By Jack Lyons, The Berkshire Eagle
PITTSFIELD, Mass. — Two men from Berkshire County and Southern Vermont led a nationwide scam that stole hundreds of thousands of dollars from a slew of victims, District Attorney Andrea Harrington said Tuesday.
Ajaykumar Chaudhari, 24, Pownal, and Jitendra Chaudhari, 27, of Williamstown, Mass., are facing charges of larceny by false pretenses over $1,200, larceny from a person over the age of 65 and conspiracy. They are in custody and expected to be arraigned Wednesday in Northern Berkshire District Court.
After a three month investigation, detectives say they found evidence the men posed as impostors, defrauding victims — most of whom live outside of Massachusetts — for a total of $300,000. Five search warrants executed Monday in the Northern Berkshires seized $50,000 worth of that.
Harrington declined to say how much of the $300,000 has been recovered, but told reporters that detectives have returned much of the money to victims, though some is being held as evidence for the suspects’ prosecution.
“The method and manner to illegally solicit and defraud the individuals is still under active investigation with other law enforcement agencies and jurisdictions,” she said, adding that there may be more arrests in the case.
The investigation began in March when police from other parts of the country told the Adams Police Department about a phone scam soliciting recipients for thousands of dollars in cash to be sent through the mail to addresses in Adams. It expanded to include state and local law enforcement, as well as entities from other states, including Hoosick Falls, N.Y.
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The investigation has executed 27 search warrants so far, including the three on Monday, targeting businesses, residences and motor vehicles.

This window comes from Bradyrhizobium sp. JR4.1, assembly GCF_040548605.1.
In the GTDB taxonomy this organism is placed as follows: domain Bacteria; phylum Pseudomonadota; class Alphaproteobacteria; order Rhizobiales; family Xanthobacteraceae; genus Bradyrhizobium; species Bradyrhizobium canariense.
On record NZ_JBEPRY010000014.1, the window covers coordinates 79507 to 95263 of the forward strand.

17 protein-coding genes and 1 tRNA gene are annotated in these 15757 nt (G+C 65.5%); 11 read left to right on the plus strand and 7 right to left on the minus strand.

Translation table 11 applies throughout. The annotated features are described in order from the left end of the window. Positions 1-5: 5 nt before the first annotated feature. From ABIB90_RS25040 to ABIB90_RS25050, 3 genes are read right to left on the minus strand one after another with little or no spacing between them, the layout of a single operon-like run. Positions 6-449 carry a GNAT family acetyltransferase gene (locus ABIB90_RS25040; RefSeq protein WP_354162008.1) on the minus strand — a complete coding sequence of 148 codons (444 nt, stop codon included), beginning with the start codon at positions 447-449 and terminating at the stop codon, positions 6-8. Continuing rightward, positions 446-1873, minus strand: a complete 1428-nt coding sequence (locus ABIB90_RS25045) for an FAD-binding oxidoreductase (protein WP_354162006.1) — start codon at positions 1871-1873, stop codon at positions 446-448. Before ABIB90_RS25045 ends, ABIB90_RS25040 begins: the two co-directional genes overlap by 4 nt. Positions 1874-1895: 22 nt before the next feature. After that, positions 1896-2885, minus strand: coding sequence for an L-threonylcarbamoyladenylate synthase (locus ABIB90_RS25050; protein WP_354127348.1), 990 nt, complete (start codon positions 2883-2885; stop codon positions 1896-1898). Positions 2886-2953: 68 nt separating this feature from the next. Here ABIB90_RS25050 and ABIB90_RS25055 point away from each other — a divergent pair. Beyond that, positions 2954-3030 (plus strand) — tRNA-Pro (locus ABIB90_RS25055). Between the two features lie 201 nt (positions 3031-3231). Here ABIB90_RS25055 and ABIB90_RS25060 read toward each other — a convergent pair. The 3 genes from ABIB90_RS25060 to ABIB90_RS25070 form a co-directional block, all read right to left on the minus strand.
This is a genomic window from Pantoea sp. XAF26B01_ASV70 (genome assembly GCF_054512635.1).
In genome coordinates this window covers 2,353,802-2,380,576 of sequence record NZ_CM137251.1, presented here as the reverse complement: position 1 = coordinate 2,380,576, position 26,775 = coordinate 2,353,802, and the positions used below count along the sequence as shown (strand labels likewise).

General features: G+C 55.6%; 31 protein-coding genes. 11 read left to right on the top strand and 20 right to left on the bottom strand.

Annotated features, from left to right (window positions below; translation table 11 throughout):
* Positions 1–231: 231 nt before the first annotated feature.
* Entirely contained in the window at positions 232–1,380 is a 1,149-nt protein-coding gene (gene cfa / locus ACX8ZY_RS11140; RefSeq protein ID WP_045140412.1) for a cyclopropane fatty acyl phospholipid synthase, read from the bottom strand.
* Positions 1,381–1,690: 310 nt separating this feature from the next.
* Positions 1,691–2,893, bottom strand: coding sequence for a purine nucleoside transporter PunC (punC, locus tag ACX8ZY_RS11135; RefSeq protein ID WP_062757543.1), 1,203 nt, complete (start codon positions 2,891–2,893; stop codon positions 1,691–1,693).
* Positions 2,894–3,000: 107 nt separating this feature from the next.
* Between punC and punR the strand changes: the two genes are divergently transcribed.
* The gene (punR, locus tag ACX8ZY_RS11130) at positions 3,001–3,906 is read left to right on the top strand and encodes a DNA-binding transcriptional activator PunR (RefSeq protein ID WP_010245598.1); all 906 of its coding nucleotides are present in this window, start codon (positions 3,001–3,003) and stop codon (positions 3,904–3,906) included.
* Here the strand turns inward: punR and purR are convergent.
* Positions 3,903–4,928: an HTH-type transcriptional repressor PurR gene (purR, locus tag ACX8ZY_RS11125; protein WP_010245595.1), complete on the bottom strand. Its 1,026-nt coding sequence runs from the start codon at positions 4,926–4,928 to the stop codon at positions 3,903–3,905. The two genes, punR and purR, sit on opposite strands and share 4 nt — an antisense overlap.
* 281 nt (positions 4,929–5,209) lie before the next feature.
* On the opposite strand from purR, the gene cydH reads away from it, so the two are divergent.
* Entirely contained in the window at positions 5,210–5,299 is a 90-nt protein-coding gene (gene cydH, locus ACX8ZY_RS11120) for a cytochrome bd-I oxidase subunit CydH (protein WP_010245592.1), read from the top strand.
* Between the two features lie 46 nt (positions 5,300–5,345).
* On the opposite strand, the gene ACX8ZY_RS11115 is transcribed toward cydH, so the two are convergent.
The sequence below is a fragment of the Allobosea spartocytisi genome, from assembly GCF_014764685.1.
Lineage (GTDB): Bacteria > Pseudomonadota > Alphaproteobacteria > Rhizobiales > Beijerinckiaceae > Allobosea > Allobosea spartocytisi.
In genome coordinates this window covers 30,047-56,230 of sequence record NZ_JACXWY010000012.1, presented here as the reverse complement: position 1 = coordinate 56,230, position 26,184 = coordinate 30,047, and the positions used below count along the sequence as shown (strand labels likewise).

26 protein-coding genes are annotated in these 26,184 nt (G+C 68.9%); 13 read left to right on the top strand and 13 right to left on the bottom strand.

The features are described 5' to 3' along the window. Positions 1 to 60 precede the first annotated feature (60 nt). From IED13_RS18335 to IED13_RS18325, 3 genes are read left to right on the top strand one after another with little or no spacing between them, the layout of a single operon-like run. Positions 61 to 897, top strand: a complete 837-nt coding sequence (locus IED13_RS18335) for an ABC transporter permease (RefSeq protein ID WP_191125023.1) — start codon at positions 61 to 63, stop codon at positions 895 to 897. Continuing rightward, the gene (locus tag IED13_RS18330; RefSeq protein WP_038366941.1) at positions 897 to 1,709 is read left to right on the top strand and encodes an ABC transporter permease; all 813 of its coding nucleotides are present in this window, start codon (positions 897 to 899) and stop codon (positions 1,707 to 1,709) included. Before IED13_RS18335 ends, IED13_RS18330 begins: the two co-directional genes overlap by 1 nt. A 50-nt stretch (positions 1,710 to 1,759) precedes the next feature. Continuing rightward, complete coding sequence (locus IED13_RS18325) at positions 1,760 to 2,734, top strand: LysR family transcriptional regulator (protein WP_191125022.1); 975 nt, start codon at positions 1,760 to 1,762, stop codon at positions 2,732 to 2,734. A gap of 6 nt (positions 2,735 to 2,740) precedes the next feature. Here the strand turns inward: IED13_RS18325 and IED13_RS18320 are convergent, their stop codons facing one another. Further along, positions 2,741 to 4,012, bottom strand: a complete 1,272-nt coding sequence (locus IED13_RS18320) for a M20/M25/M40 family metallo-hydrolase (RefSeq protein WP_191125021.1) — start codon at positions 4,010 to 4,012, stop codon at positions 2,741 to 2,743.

Law enforcement believes the suspects made the phone calls from Adams. Officials did not establish a relationship between the suspects, saying that the matter is still under investigation.
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Harrington used the opportunity to advocate for taking precautions against scams, noting that impostor scams robbed Americans of $667 million in 2019, according to the Federal Trade Commission. She advised Berkshire County residents not to pick up the phone if they don’t recognize the caller, and not to provide personal information over the phone unless they initiated the call.
“Be wary of anyone who asks you to send cash, wire funds or purchase prepaid cards,” Harrington said. “Consult with a loved one or the police department if you are unsure of anything.”
Callers may try to evoke a sense of urgency or an emotional response from victims, she said, and recipients should not engage if someone tries to do so.
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“If it sounds too good to be true, it probably is too good to be true,” she added.
Even though phone scams are often associated with the elderly, Harrington said that anyone can be a victim, and embarrassment should not hold someone back from reporting fraud.
“Many scams go unreported because the victim is too ashamed to come forward,” she said.
Officials say anyone who believes they may have been scammed should call the District Attorney’s Office or local police.
Jack Lyons can be reached at firstname.lastname@example.org or at 802-734-4408. Follow him on Twitter at @JackLyonsND.
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